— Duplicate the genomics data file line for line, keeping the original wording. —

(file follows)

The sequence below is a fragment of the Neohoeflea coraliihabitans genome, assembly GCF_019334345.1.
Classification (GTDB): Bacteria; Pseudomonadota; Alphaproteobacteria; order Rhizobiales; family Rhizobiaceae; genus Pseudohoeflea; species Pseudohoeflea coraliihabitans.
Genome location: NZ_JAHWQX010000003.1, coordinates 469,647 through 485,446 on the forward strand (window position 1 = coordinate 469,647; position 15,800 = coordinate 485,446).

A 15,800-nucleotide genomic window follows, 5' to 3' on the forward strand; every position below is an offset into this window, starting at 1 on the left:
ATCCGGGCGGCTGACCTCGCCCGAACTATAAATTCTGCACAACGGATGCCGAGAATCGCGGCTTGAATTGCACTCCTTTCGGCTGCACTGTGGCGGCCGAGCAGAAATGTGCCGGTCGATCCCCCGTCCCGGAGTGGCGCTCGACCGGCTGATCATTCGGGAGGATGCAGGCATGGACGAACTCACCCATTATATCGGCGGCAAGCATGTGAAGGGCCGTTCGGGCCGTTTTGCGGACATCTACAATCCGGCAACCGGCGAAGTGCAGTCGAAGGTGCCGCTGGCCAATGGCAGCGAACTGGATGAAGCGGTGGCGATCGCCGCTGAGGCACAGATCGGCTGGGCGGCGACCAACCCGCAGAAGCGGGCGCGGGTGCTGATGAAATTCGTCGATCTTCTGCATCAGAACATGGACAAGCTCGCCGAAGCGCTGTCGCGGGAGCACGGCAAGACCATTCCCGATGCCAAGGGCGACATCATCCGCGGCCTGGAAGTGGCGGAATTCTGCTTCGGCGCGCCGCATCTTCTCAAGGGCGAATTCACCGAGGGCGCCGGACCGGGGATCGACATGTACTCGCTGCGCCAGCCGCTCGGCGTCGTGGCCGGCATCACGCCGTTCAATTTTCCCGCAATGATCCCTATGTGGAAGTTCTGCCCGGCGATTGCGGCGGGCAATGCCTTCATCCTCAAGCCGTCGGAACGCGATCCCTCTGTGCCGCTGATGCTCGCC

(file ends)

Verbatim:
The sequence below is a fragment of the Neohoeflea coraliihabitans genome, assembly GCF_019334345.1.
Classification (GTDB): Bacteria; Pseudomonadota; Alphaproteobacteria; order Rhizobiales; family Rhizobiaceae; genus Pseudohoeflea; species Pseudohoeflea coraliihabitans.
Genome location: NZ_JAHWQX010000003.1, coordinates 469,647 through 485,446 on the forward strand (window position 1 = coordinate 469,647; position 15,800 = coordinate 485,446).

A 15,800-nucleotide genomic window follows, 5' to 3' on the forward strand; every position below is an offset into this window, starting at 1 on the left:
ATCCGGGCGGCTGACCTCGCCCGAACTATAAATTCTGCACAACGGATGCCGAGAATCGCGGCTTGAATTGCACTCCTTTCGGCTGCACTGTGGCGGCCGAGCAGAAATGTGCCGGTCGATCCCCCGTCCCGGAGTGGCGCTCGACCGGCTGATCATTCGGGAGGATGCAGGCATGGACGAACTCACCCATTATATCGGCGGCAAGCATGTGAAGGGCCGTTCGGGCCGTTTTGCGGACATCTACAATCCGGCAACCGGCGAAGTGCAGTCGAAGGTGCCGCTGGCCAATGGCAGCGAACTGGATGAAGCGGTGGCGATCGCCGCTGAGGCACAGATCGGCTGGGCGGCGACCAACCCGCAGAAGCGGGCGCGGGTGCTGATGAAATTCGTCGATCTTCTGCATCAGAACATGGACAAGCTCGCCGAAGCGCTGTCGCGGGAGCACGGCAAGACCATTCCCGATGCCAAGGGCGACATCATCCGCGGCCTGGAAGTGGCGGAATTCTGCTTCGGCGCGCCGCATCTTCTCAAGGGCGAATTCACCGAGGGCGCCGGACCGGGGATCGACATGTACTCGCTGCGCCAGCCGCTCGGCGTCGTGGCCGGCATCACGCCGTTCAATTTTCCCGCAATGATCCCTATGTGGAAGTTCTGCCCGGCGATTGCGGCGGGCAATGCCTTCATCCTCAAGCCGTCGGAACGCGATCCCTCTGTGCCGCTGATGCTCGCC